Prescription drugs are more powerful in increasing the serotonin levels as they are designed to cross the blood brain barrier. We can also increase serotonin levels in the brain by eating food rich in tryptophan (turkey, egg, cheese) which is a precursor for serotonin. The good bacteria in your gut (probiotics) convert tryptophan into 5 hydroxytryptophan (5HTP), which in turn is converted to serotonin, and finally serotonin is converted to melatonin. Hence, directly taking Tryptophan and 5HTP supplements (which are the raw materials for serotonin) can raise the serotonin levels in the body. However, 90% of the serotonin is made in the gut, and is used by the nerves of the gut, and very little can cross the blood brain barrier. These may not be enough for treating severe depression or debilitating anxiety; but may be enough for treating sleep problems. Thus, taking either tryptophan or 5TP will help in sleep. Now, which one to choose? Both have their merits and demerits.

Tryptophan is safer, as any excess amount is used by the body to make the vitamin Niacin.  But this also makes it slower to work, as only 1 percent of tryptophan is available to make serotonin. 5HTP supplements work quicker and are more powerful, as they are directly converted into serotonin using Magnesium, Zinc, Vitamin C, Vitamin B6.  However, both tryptophan and 5HTP should not be taken together, nor combined with any other drug or supplement which increases serotonin levels in the body. Also, people with a cyclical mood disorder like bipolar should never take 5HTP or Tryptophan in isolation, as it may trigger a manic episode. On the other hand, those with a purely depressive or anxiety disorders may notice improvement in symptoms with 5HTP and Tryptophan. The typical dose of Tryptophan for sleep is L- tryptophan 500 mg to 1000 mg. Typical dose for 5HTP is 50 mg to 200 mg 1-hour before sleep.

GABA: GABA stands for Gamma-aminobutyric acid. It is an inhibitory neurotransmitter to the brain. GABA can be taken as a dietary supplement. It acts through the same GABA receptor as Xanax, Valium, and Alcohol does. GABA supplements are used for anxiety, stress, and sleep. GABA can be useful for those who have been using alcohol for a long time before sleep, and now want to come off alcohol, but are unable to fall sleep.

Gabapentin, a prescription drug that increases GABA level is the brain, is also used to treat alcohol addiction. For those habituated on Xanax, and Valium- GABA can be healthier substitute. But GABA has a dark side. GABA is a brain depressant. GABA can also inhibit frontal lobe which is the site for learning and memory. Thus, it may be unsuitable for students, and elderly with memory problems. Additionally, GABA can cause disinhibition. Many parents have reported that their children have become more aggressive, violent and disruptive on GABA. Hence, GABA is not for all and needs careful monitoring. GABA is readily available in health stores. Usually comes at a dose of around 700 mg. 1 tablet per day to a maximum of 2 tablet per day is the recommended dose for most brands. GABA should be taken on an empty stomach for better absorption. Ideally, take them 2 hours after meals, and 1 hour before sleep for best results. Regular GABA supplements however does not easily cross the blood brain barrier. This makes them less potent. Phenibut, a structural analogue to GABA, crosses the blood brain barrier. Phenibut is used as a prescription drug in Eastern Europe and Russia. It is available online in US and is unregulated. One popular sleep aid, called KAVINACE contains Phenibut, Taurine, and Vitamin B6. However, beware that Phenibut has an addictive potential, and, can be abused as a recreational drug to get high.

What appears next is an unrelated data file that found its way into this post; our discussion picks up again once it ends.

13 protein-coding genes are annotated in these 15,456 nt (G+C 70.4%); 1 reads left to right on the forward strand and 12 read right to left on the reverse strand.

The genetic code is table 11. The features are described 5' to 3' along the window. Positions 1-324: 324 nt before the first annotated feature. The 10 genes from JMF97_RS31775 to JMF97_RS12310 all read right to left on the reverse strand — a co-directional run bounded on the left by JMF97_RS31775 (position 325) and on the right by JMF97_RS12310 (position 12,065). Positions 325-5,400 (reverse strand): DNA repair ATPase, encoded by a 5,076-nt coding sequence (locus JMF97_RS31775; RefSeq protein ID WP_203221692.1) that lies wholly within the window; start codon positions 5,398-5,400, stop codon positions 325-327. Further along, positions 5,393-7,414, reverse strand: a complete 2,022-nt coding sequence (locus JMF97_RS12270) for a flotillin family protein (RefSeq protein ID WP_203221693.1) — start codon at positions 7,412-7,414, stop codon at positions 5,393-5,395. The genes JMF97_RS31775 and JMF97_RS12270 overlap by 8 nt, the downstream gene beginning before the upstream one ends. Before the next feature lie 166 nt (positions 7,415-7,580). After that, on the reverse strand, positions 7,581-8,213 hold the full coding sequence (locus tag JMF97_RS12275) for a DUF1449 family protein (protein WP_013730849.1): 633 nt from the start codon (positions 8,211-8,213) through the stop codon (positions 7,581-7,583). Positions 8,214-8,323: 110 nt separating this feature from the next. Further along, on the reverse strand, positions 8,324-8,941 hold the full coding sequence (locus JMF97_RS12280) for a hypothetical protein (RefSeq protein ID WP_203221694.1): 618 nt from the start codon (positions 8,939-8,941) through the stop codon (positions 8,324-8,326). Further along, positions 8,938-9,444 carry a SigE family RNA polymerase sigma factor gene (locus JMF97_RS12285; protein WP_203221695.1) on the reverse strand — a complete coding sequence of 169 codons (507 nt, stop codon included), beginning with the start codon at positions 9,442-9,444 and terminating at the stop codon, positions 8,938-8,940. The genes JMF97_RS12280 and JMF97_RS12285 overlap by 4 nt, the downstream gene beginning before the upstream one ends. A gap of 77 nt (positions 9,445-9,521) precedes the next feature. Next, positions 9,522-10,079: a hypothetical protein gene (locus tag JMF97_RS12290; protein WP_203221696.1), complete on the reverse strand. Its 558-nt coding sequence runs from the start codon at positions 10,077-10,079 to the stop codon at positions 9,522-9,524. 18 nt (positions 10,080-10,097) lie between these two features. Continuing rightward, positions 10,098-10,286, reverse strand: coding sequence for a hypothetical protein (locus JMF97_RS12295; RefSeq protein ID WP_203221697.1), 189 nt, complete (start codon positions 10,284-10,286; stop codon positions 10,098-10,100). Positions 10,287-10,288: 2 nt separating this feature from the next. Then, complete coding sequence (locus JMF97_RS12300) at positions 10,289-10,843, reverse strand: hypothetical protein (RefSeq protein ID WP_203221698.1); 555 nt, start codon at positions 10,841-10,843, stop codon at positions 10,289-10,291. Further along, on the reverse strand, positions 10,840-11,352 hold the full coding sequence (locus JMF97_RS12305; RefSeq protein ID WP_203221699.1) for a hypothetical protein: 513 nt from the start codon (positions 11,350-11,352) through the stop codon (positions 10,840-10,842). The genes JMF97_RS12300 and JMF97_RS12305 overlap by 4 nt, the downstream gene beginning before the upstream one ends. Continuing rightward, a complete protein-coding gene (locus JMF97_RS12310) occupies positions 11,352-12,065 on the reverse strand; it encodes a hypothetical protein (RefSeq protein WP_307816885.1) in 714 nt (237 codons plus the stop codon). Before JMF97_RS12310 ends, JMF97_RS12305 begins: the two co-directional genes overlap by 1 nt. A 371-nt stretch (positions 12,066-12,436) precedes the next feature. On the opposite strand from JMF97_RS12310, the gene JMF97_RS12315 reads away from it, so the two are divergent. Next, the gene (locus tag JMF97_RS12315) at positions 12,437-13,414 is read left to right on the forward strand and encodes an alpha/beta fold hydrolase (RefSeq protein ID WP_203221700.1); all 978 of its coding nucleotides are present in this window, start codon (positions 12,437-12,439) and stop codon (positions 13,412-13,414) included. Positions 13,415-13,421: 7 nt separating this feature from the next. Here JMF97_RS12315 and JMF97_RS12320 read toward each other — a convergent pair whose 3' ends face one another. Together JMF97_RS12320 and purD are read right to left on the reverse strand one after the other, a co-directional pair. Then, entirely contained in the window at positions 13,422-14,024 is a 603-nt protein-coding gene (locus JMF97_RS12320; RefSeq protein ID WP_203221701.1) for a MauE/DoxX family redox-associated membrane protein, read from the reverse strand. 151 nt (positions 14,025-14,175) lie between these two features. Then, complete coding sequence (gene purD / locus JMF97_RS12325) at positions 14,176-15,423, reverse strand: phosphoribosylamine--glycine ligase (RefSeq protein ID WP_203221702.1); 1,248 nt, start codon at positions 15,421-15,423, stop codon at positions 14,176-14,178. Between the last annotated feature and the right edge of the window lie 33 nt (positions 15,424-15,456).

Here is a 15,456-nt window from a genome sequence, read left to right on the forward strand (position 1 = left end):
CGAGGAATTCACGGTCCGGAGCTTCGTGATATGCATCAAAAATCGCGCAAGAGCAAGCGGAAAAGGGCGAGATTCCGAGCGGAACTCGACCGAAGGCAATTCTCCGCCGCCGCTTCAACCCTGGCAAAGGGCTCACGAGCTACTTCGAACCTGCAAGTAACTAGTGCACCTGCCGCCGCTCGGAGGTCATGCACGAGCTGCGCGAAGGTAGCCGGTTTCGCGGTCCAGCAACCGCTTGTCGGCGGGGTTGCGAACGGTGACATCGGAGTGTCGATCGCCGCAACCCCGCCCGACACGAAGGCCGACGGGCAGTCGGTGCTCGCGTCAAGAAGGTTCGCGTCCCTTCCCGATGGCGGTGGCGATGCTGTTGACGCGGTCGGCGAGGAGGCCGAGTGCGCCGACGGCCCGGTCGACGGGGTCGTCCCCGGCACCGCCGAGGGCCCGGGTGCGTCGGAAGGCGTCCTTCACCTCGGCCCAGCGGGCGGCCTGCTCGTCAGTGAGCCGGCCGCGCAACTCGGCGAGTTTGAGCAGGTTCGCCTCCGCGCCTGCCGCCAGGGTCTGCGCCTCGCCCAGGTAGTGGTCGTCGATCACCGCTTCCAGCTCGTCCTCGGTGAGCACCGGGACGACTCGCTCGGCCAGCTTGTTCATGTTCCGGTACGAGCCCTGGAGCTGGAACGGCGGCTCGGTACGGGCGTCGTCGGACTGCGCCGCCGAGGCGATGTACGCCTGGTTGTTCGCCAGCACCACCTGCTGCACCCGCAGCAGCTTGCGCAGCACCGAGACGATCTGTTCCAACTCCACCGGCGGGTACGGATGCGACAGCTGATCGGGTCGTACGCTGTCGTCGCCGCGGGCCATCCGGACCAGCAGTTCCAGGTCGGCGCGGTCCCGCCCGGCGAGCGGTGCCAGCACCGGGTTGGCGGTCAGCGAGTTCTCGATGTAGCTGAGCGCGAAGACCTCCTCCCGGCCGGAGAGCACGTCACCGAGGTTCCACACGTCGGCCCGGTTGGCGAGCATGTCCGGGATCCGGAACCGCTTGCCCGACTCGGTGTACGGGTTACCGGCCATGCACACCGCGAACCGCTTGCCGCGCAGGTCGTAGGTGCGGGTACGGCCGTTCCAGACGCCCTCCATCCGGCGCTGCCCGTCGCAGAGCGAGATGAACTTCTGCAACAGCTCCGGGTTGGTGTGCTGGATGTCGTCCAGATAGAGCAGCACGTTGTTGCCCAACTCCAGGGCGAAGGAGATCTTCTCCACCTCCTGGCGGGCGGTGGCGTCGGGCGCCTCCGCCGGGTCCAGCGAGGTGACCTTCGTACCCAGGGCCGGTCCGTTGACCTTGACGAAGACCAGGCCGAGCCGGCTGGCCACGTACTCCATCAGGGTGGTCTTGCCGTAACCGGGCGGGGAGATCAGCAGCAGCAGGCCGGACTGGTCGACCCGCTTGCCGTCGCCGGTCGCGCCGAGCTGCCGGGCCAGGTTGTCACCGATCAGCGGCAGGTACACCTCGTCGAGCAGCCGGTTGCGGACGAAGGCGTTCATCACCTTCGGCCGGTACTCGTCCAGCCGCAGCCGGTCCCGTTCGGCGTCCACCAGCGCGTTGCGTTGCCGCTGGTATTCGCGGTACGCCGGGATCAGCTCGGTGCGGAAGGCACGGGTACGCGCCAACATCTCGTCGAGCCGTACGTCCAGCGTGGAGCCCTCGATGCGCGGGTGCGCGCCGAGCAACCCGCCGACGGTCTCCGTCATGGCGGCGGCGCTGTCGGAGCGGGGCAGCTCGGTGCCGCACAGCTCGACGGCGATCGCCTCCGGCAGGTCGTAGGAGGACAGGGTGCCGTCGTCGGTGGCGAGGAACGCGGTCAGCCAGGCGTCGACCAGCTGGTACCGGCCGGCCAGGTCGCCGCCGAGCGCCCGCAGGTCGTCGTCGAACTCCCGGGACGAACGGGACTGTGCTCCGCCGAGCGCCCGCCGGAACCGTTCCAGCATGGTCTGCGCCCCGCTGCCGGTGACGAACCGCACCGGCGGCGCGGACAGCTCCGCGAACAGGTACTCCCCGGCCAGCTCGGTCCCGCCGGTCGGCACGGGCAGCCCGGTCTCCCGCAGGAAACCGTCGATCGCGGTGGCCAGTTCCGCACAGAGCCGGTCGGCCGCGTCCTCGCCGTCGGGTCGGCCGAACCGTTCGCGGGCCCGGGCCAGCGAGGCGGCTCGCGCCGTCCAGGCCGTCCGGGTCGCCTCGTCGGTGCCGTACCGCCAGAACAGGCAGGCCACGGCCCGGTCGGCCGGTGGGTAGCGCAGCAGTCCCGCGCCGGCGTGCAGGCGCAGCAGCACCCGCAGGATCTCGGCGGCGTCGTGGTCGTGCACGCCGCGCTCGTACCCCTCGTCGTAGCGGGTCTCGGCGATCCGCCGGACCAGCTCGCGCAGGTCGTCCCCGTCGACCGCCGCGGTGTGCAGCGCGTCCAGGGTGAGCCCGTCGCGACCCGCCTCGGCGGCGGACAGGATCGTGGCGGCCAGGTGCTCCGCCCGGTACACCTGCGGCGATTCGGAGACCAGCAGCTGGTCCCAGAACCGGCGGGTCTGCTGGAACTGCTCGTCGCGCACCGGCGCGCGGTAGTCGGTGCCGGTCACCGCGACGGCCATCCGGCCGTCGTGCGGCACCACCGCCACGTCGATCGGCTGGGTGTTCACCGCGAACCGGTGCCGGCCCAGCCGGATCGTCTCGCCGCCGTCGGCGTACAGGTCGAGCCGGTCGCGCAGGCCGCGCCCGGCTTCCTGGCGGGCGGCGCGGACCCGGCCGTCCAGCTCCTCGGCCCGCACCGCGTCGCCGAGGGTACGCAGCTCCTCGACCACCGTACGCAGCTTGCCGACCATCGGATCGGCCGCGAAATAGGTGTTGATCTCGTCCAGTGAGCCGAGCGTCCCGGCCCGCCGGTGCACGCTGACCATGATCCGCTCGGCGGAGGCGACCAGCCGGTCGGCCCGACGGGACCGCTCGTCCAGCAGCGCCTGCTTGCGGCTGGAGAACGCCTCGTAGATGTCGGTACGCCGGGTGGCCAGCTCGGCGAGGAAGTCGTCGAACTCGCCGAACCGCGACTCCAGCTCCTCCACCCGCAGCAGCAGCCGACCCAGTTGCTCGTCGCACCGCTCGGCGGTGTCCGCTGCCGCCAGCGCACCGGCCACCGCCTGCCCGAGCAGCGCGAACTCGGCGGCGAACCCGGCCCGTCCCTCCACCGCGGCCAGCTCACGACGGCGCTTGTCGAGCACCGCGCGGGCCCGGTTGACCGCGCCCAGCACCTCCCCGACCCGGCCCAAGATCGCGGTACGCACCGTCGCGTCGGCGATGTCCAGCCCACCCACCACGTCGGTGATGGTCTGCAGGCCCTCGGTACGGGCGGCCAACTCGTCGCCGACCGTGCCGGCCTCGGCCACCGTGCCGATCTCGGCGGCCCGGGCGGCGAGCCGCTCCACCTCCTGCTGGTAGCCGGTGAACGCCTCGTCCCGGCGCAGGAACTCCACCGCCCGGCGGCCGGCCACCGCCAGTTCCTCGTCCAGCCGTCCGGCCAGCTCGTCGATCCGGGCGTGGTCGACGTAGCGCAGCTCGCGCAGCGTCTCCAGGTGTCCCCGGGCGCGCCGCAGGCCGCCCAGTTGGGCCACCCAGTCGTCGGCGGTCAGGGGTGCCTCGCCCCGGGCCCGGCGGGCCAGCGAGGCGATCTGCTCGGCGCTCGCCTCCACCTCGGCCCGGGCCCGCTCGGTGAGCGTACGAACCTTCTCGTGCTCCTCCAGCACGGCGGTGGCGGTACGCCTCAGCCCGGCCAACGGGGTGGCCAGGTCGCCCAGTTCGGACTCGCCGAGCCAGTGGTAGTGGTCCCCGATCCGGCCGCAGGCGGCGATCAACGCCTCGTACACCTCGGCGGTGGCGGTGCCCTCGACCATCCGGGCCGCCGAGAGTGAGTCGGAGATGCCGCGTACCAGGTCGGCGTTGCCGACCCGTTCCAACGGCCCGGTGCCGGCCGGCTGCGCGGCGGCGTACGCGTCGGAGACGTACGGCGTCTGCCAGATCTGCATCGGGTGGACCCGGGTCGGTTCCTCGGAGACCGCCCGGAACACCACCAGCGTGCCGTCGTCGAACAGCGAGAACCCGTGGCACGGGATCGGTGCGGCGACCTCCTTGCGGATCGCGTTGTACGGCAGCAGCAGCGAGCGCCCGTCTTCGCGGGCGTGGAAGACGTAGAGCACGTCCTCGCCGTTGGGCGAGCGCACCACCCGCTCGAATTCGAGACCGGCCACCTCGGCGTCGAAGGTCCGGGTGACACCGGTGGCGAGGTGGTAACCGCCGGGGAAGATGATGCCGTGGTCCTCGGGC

In summary, supplements are an important tool in the treatment for insomnia, along with lifestyle changes, behavioral therapy and medications. The supplements are not regulated by the Federal Drug Administration as stringently as it does for the prescription medications. Thus, doses and efficacy may vary. I have mentioned standard doses in this article. Always follow the manufacturer’s recommendations as listed on the bottle under your doctor’s guidance. As a rule, always start at the lowest dose and gradually go up, and never exceed the maximum recommended dose unless your physician says so.

Sleep supplements work better if taken 1 hour before sleep. Avoid driving, or operating heavy machinery after taking them. There are many supplement brands in the market. The ones that I use for my patients are BrainMD, Jarrows, Designs for health, Pure Encapsulations, Thorne research, Mercola, and Zhou. Secondly, beware of the Side-effects of supplements.  There is a common misconception, that all supplements are natural and are free of side effects. This is false. Anything that can have a positive effect in the body, can also have a negative effect. All supplements have side effects, a cursory google search will bring out a list of them. The key is to use the right kind of supplement for the right person at the right dosage. Many supplements can cross react with other medications or supplements that you may be taking. Do your research, and understand the risks and benefits. When in doubt, consult health professionals. Good luck and sleep deep!


*Dr. Panchajanya Paul, MD, ABIHM, ABPN, FAPA – is an American Board certified – Child, Adolescent, and Adult psychiatrist. He is a diplomat of the American Board of Integrative and Holistic Medicine, and a Fellow of the American Psychiatric Association. He holds adjunct faculty position at Emory University School of Medicine; University of Georgia, and University of Central Florida School of Medicine. He sees patient at the Amen Clinic and the Georgia Behavioral Health.

Related posts

CDC commits $3.6 million to assist India’s efforts to combat Covid-19


US starts clinical trial to evaluate safety of Covid booster shots


Health, set, goal: Add these 5 superfoods to your diet now


Leave a Comment